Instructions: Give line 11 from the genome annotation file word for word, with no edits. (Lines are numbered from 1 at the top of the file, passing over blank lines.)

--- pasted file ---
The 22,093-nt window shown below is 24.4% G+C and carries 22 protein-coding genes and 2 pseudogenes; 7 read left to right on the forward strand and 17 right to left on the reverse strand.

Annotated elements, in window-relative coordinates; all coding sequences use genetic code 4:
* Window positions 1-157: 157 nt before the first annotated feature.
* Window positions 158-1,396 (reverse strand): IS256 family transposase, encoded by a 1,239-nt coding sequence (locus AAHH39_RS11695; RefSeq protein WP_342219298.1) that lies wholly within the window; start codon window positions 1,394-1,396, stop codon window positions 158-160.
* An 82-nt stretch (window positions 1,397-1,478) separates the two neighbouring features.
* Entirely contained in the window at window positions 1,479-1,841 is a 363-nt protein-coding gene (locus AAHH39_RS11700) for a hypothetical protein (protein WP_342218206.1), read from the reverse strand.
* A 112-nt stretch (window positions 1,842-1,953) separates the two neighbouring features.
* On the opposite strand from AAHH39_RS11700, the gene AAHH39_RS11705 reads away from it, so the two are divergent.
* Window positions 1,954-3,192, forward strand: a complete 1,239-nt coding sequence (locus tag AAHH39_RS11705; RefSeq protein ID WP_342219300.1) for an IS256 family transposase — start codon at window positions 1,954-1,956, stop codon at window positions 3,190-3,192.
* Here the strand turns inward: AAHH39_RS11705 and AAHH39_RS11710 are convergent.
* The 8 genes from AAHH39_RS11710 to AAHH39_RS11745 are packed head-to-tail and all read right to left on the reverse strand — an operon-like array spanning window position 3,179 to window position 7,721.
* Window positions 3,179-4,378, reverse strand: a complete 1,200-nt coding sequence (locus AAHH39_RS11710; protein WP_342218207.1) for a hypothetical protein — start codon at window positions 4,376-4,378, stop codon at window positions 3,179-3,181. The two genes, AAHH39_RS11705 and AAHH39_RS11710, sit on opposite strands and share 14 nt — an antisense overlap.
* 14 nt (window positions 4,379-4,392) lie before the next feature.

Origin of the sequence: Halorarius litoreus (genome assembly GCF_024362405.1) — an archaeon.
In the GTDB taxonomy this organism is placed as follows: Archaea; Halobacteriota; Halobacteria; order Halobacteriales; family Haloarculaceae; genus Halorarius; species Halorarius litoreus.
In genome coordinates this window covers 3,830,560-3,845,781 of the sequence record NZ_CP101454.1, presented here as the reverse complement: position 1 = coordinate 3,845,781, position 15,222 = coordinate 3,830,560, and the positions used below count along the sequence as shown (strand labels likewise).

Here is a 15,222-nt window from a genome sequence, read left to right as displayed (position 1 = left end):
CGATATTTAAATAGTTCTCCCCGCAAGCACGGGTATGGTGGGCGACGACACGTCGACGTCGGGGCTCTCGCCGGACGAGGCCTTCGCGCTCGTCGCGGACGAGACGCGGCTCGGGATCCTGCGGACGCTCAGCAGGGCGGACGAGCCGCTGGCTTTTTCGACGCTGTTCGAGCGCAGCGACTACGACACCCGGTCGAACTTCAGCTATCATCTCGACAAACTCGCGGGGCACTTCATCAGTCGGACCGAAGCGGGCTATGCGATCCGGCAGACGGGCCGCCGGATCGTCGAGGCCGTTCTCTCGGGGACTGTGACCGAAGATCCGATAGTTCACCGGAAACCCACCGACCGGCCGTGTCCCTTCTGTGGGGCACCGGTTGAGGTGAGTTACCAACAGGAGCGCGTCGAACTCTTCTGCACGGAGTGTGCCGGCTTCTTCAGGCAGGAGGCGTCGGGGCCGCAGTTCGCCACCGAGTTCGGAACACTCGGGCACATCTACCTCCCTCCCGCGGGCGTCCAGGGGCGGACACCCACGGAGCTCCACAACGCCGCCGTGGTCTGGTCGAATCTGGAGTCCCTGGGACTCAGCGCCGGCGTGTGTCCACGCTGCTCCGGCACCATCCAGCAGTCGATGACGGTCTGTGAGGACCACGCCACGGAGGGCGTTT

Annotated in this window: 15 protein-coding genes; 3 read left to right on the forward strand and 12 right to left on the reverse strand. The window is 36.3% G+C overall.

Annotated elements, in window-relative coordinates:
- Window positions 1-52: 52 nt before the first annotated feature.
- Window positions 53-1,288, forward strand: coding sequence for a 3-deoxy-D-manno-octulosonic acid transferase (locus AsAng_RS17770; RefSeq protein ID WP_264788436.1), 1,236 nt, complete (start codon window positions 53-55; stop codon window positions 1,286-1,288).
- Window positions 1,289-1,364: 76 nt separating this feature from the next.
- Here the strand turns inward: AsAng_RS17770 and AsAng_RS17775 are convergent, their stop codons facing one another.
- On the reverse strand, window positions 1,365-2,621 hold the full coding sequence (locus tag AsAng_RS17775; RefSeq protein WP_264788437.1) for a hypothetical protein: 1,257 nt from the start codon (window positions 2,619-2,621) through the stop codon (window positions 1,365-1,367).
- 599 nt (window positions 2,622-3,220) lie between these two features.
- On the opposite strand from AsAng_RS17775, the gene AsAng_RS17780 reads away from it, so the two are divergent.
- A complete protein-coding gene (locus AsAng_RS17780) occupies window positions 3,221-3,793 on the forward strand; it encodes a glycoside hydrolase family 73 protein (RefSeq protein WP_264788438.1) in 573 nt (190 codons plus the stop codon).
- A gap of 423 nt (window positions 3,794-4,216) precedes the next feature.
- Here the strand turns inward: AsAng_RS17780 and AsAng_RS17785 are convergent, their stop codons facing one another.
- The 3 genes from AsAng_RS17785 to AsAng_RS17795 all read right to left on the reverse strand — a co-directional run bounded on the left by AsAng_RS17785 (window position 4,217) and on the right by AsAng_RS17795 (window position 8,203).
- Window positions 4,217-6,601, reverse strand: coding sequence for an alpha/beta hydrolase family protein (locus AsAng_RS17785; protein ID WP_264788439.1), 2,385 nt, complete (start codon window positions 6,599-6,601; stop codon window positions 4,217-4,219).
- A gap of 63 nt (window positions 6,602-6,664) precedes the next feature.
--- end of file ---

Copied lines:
* The 8 genes from AAHH39_RS11710 to AAHH39_RS11745 are packed head-to-tail and all read right to left on the reverse strand — an operon-like array spanning window position 3,179 to window position 7,721.